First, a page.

US Election 2016

The Trump effect: Young Republicans weigh in

supporter of Republican U.S. presidential candidate Donald Trump wearing a "Trump for President "16" t-shirt listens to the candidate speak at a campaign rally at the airport in Hagerstown, Maryland, U.S. Image copyright Reuters

Depending on whom your ask, Donald Trump is either the saviour of the Republican Party, or a harbinger of its demise.

The businessman-turned-politician will be the first to tell you that he has brought millions of people out to the polls during this fiercely contested primary season. And it is true that more people voted in this year's primary and caucus season than in any other year.

But his detractors will point out that he only really became a Republican during this campaign, and has supported Democratic candidates in the past.

As the presumptive nominee, Mr Trump is in many ways the group's new standard-bearer. And while his base is widely considered to come from middle-age, middle-class whites, many young and urban Republicans are also coming to terms with a Trump-branded Republican party.

So what do these voters think about what's happened to the party of Lincoln and Reagan?

The Trump Supporter

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Media captionThe Trump Effect: The vilified supporter living in New York City

To say Donald Trump is a divisive figure on the American political scene would be a Manhattan-size understatement.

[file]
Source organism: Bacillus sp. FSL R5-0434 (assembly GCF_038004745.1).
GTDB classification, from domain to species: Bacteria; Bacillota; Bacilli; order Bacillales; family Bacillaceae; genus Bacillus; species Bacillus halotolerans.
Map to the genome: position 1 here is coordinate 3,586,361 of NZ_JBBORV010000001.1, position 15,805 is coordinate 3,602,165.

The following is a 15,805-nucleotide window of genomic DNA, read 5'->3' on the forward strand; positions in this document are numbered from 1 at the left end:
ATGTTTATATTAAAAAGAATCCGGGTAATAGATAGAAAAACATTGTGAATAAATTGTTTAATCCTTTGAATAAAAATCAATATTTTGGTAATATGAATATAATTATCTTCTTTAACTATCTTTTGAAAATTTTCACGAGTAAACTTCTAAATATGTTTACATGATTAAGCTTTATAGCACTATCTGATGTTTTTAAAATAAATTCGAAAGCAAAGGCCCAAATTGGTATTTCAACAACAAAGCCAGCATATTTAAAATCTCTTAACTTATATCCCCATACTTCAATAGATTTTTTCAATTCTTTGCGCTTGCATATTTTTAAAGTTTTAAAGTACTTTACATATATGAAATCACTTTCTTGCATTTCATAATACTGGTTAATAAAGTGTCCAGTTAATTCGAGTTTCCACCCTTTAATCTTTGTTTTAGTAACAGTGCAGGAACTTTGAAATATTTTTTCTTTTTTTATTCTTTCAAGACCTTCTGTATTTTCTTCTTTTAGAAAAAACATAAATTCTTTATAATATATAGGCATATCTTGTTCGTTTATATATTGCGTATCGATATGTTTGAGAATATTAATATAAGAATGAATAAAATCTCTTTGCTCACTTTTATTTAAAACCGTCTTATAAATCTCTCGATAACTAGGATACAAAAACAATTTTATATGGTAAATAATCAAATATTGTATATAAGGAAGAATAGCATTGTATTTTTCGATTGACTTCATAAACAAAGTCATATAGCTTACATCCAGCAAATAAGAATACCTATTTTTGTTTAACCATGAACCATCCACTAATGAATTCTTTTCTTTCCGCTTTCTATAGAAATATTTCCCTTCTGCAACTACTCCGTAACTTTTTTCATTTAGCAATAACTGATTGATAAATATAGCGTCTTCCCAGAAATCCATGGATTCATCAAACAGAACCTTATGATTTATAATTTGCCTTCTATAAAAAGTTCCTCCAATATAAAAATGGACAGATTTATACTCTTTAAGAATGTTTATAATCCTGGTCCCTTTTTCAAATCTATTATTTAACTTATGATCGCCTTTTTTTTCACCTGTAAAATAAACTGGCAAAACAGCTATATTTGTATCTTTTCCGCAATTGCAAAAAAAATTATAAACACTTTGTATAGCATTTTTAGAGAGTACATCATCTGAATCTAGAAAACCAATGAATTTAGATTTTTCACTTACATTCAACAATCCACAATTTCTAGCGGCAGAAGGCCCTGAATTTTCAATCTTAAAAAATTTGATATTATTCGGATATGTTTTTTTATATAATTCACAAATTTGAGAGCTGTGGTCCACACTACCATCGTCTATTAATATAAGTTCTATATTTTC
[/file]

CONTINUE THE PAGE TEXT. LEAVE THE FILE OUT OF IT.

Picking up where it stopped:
In a recent poll, 67% of American said they had an unfavourable view of the Republican frontrunner, but among Republicans, a majority see him in a positive light.

Trump supporter Dylan Perera says he faces a hostile climate.

The engineering student tells the BBC's Barbara Plett-Usher that those who sympathise with the provocative billionaire fear a backlash, physical or otherwise.

The Young Republicans

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Media captionThe young Republicans frustrated by Trump

Meanwhile at the Ken & Cook bar on Manhattan's Lower East Side, three young Republicans describe 2016 as a lost opportunity for their party - a year for the Republicans to change their image with young voters, maybe even became "cool".

With two leading candidates in their 40s - Senators Ted Cruz and Marco Rubio - and another generation rising up the ranks, there was hope that a similar groundswell of support that swept Barack Obama into office eight years ago would play out on the Republican side.

That was not to be. Instead, young voters were energised by the campaign of 74-year-old Democrat Bernie Sanders and these three Republicans fear the party has missed the boat on attracting voters like them.

The Strategist

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Media caption"Millennials need to have a voice in the GOP"

Much like in advertising, attracting young voters - like consumers - is a long-term goal for both major political parties.

Shoring up support among the 93 million millennials in the United States (aged roughly from 19-32) should be a top priority for the Republican party.

They are the voting bloc that will influence American politics for the decades to come.

Republican strategist Lauren Culbertson tells the BBC why millennials are concerned about the success of Donald Trump, and why young adults need to have a larger voice in the party if it is to survive.

Produced by: Suzanne Kianpour, Barbara Plett-Usher & Mat Morrison.

Edited by Olivia Lace-Evans. Filmed by Ian Cartwright.